“According to the Holy prophet Daniel, seven years before the end, St. Enoch and St. Elijah will come preaching to the people not to accept the Antichrist. He will imprison them, torture them, then behead them. Those people who choose to live piously, keeping their true religion, will flee far away. Finding them in the mountains, the Antichrist will tempt them by means of demons, but those seven years will be shortened for the sake of the elect. There will be a great famine, with all the elements undergoing a change, such that almost all living creatures will be obliterated.
“After this, suddenly, like lightning from heaven, the Lord will appear, preceded by His precious Cross. A boiling river of fire will go before Him, purifying all the earth of its defilements. The Antichrist will immediately be captured , together with those who have server him, and will be delivered to the eternal fire.
“When the angels have sounded the trumpets, then the entire human race will at once come together from the ends of the earth and from all the elements to Jerusalem — for Jerusalem is the center of the center of the world. Here thrones will have been set up for judgment. Yet each person will be with his own body and soul, all of which will have been transfigured and made incorruptible, and all will have one appearance. The elements themselves will have undergone an alteration for the better.
“With a single word, the Lord will separate the righteous from the sinners. The workers for good will go to receive eternal life and the sinners eternal torment. We ought to know that when He comes again, Christ will not require fasting or miracles, though these are good, but rather works of mercy and compassion, which are far better. According to the Gospel of St. Matthew, both the righteous and the sinners will be judged according to six requirements: giving food to the hungry, providing drink to the thirsty, showing hospitality to the stranger, clothing the naked, visiting the sick, and visiting prisoners. By rendering these acts of compassion to the least of our brothers, we perform them for Christ Himself. Since these six requirements can be carried out by everyone, and where on earth, it can be understood why His judgment shall be a just one. Through this realization that God is manifested in love, every tongue shall confess that Jesus Christ is Lord, to the glory of the Father.”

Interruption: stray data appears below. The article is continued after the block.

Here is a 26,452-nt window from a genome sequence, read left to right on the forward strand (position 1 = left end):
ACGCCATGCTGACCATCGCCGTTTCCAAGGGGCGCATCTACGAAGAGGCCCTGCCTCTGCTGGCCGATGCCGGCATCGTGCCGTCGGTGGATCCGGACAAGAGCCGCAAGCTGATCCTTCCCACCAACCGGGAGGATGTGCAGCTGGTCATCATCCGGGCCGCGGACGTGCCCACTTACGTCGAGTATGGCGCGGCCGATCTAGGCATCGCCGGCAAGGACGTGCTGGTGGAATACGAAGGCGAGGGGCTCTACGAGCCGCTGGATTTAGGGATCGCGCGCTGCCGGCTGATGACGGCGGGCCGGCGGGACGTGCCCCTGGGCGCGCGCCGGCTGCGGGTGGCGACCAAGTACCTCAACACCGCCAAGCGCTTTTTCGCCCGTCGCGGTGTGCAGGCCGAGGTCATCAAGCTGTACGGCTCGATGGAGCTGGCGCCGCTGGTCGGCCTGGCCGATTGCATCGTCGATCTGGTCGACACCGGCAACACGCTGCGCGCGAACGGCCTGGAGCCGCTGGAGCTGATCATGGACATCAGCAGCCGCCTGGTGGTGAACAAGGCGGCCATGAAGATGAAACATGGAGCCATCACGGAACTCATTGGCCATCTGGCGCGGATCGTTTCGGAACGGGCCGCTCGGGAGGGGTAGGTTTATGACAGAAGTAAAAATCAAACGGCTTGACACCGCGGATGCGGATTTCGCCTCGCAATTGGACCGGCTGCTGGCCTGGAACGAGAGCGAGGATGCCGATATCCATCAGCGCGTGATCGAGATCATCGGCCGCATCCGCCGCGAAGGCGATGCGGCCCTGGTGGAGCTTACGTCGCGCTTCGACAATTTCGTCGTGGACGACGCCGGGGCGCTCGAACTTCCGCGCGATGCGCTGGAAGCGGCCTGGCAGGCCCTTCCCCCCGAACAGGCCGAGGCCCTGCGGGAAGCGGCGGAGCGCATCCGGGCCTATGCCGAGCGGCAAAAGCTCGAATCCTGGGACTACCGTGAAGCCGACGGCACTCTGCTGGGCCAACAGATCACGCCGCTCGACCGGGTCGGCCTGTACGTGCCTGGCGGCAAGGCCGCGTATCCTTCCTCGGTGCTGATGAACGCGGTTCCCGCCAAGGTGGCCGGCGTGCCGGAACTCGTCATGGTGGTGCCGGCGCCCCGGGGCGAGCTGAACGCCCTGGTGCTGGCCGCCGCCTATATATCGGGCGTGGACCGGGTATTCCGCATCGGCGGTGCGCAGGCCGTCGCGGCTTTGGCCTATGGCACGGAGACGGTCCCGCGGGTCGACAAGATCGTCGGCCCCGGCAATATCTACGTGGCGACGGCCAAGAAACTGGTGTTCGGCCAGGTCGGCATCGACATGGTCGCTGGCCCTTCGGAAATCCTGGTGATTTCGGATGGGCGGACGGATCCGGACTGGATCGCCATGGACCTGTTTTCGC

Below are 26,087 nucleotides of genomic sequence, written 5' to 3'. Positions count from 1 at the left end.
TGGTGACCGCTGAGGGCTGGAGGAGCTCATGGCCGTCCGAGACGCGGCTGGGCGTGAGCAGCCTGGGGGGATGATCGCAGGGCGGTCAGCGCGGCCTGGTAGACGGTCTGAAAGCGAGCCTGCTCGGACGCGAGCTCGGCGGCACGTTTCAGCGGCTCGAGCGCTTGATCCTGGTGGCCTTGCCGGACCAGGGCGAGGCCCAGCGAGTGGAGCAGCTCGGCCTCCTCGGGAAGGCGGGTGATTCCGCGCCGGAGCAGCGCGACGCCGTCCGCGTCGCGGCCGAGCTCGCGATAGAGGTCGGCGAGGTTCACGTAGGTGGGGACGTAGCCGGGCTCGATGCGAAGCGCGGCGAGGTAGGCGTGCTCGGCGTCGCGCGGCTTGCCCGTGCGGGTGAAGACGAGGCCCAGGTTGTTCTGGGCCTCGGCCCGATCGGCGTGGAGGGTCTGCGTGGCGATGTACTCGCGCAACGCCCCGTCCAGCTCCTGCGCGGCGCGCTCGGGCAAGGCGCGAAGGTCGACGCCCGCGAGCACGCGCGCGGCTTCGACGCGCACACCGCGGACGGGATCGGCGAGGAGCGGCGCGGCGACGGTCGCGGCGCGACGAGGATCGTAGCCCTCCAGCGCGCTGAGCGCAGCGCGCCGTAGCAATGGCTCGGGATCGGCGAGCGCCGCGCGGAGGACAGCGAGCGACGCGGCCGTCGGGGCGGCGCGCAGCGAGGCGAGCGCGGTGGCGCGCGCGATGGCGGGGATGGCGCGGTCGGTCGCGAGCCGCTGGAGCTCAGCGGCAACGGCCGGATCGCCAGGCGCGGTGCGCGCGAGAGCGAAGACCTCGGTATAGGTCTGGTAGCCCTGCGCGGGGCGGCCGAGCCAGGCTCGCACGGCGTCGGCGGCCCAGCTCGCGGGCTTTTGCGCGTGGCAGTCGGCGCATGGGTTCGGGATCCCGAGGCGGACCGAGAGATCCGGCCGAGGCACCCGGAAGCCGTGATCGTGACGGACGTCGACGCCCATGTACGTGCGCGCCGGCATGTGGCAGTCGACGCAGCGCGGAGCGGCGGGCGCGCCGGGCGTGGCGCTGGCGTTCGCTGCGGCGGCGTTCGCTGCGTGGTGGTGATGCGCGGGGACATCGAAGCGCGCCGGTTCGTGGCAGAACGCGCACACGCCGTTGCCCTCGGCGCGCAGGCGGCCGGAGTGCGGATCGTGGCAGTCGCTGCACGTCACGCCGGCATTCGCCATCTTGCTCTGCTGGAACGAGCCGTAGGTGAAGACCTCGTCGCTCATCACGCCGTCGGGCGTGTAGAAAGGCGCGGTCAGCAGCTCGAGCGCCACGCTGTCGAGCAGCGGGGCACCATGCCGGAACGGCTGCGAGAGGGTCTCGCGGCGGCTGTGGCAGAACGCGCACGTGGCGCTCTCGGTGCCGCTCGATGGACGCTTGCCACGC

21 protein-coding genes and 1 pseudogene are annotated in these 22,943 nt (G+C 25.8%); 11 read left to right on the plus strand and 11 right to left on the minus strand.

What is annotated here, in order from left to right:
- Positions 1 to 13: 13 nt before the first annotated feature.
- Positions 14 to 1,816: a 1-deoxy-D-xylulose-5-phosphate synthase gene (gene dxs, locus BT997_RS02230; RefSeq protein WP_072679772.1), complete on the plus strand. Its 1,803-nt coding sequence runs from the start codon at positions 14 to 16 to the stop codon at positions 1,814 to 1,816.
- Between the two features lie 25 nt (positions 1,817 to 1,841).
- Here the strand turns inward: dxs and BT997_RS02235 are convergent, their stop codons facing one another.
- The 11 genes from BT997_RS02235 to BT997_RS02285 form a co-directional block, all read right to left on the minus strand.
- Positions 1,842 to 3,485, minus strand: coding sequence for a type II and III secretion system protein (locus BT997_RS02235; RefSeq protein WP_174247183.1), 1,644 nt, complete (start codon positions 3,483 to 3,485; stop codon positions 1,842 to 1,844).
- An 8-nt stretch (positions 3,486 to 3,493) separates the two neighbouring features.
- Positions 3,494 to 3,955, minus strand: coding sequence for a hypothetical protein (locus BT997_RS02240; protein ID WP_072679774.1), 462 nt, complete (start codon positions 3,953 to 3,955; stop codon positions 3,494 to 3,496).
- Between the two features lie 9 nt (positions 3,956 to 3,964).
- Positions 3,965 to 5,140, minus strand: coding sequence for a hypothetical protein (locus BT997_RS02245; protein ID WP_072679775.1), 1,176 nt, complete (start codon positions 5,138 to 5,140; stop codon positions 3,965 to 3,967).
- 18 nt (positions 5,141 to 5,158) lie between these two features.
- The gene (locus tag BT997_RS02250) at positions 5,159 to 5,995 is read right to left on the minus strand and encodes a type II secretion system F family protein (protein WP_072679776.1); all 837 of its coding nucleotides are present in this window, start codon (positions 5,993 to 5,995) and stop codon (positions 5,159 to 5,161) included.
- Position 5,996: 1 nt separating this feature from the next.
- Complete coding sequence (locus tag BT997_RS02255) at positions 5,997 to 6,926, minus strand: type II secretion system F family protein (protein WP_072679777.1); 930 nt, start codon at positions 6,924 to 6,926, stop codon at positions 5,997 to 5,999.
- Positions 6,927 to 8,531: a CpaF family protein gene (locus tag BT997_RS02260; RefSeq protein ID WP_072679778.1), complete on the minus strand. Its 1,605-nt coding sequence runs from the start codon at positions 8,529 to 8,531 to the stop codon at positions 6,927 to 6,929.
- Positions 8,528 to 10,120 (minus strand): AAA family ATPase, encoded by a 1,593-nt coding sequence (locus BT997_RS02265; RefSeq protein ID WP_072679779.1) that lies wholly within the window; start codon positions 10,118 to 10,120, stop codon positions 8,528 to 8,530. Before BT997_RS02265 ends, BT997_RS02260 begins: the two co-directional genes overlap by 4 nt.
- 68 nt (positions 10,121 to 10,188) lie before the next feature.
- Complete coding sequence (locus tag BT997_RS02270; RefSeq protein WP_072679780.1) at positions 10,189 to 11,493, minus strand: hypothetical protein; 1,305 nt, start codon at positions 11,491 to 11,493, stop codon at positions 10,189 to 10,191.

Taken from the Synaxarion of the Lenten Triodion and Pentecostarion, edited by Fr. David Kidd and Mother Gabriella Ursache, Rives Junction, Mi.: HDM Press, 1999., pp. 35-37.
Read the Gospel for each Sunday at home as a family during the preceding week. Ask younger children to color a copy of the icon, or write their own to illustrate the story, to help them remember the events and people.
Ask children to recall events for their own lives when they behaved like the people discussed in each Gospel and share them. For example, did they try to change a habit only to be ridiculed, or look down on someone else for doing the same thing they did (or still do)? Did they whine or become defensive when affection or acknowledgement was given to a sibling or classmate who made a special effort?
Choose a family project for the next year that allows you to perform some act of mercy together. You might consider working at (or starting) a community hot meal program, writing to your parish shut-in and hospitalized parishioners every week, etc.
by Nichola T. Krause
© 2001 by Orthodox Family Life and the original author(s).
URL: http://www.theologic.com/oflweb. This web site is donated and maintained by TheoLogic Systems, which provides software and information tools for Orthodox Christians and parishes world wide.